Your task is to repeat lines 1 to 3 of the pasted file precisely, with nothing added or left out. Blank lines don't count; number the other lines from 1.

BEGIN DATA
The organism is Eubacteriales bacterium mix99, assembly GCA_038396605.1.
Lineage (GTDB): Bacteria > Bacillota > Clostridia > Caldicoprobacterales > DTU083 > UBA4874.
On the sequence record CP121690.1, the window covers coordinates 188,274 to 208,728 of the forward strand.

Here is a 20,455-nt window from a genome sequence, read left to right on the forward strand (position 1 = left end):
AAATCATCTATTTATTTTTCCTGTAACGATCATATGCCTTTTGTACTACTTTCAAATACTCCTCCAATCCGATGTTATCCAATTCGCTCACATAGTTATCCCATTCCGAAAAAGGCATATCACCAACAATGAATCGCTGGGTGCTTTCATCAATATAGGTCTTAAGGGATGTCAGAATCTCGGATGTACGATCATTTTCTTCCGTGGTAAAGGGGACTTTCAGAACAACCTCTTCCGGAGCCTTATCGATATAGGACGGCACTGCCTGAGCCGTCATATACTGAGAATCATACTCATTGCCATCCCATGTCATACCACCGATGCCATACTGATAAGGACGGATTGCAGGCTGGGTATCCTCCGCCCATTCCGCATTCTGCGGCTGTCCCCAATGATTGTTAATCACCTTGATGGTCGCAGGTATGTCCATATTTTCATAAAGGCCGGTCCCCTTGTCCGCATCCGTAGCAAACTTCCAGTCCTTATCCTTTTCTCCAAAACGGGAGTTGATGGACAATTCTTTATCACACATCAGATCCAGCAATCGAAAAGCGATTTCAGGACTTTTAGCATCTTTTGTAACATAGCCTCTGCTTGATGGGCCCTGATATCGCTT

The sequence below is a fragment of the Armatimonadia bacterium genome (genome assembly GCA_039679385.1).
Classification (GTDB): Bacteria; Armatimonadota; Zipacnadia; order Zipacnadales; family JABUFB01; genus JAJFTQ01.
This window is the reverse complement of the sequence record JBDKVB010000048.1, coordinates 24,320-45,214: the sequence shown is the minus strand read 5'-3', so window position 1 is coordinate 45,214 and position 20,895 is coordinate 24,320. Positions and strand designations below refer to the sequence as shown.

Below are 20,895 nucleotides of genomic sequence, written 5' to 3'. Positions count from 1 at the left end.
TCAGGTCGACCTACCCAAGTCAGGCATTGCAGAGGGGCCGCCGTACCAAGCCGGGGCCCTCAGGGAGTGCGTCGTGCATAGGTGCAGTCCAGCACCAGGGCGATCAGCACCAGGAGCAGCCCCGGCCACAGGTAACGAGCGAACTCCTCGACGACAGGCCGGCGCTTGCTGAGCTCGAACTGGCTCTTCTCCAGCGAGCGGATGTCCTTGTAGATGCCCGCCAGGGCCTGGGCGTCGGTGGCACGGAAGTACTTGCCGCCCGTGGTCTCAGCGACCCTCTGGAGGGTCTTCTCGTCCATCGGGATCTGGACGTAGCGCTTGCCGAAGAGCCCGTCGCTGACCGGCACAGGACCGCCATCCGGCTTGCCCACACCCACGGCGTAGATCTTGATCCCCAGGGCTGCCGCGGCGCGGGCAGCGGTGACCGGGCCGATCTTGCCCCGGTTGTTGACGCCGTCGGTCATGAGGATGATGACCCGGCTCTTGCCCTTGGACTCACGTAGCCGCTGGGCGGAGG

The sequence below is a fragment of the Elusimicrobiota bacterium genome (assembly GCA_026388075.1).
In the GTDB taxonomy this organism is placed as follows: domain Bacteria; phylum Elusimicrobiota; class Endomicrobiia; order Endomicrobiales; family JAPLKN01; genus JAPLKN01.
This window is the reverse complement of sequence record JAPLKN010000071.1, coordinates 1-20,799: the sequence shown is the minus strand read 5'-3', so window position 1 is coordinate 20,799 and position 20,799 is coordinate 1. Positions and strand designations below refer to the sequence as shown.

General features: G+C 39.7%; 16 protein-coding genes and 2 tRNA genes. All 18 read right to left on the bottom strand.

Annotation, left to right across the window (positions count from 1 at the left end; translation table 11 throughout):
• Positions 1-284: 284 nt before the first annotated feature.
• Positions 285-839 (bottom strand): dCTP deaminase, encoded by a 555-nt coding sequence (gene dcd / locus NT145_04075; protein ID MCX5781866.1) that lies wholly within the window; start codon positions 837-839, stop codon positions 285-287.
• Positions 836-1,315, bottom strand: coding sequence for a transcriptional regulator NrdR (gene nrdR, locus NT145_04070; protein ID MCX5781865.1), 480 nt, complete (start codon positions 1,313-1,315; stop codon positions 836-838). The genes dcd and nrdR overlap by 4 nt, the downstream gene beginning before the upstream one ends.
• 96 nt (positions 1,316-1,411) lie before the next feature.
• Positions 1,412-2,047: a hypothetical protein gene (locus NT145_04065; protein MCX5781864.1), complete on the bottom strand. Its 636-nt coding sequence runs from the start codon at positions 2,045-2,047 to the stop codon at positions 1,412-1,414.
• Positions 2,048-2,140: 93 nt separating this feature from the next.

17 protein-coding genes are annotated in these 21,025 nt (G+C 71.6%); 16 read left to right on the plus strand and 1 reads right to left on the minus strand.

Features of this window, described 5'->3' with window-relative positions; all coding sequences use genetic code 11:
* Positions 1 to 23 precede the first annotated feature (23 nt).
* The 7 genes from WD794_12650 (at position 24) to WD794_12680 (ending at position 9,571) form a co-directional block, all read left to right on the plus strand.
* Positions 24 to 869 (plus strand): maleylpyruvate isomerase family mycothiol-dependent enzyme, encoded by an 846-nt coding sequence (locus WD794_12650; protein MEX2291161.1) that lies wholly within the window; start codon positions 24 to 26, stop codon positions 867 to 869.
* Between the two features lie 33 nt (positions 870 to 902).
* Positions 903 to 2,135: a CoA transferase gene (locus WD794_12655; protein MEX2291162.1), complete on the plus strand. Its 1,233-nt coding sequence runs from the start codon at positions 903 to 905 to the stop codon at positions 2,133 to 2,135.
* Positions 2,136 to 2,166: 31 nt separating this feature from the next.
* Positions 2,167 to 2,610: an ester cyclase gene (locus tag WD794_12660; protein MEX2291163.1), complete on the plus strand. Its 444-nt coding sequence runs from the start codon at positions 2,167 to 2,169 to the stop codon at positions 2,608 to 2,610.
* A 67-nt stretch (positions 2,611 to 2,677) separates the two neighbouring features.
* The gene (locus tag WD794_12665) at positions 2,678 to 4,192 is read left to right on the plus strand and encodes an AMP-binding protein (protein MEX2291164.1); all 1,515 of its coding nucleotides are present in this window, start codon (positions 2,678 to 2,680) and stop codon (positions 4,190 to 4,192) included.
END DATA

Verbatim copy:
The organism is Eubacteriales bacterium mix99, assembly GCA_038396605.1.
Lineage (GTDB): Bacteria > Bacillota > Clostridia > Caldicoprobacterales > DTU083 > UBA4874.
On the sequence record CP121690.1, the window covers coordinates 188,274 to 208,728 of the forward strand.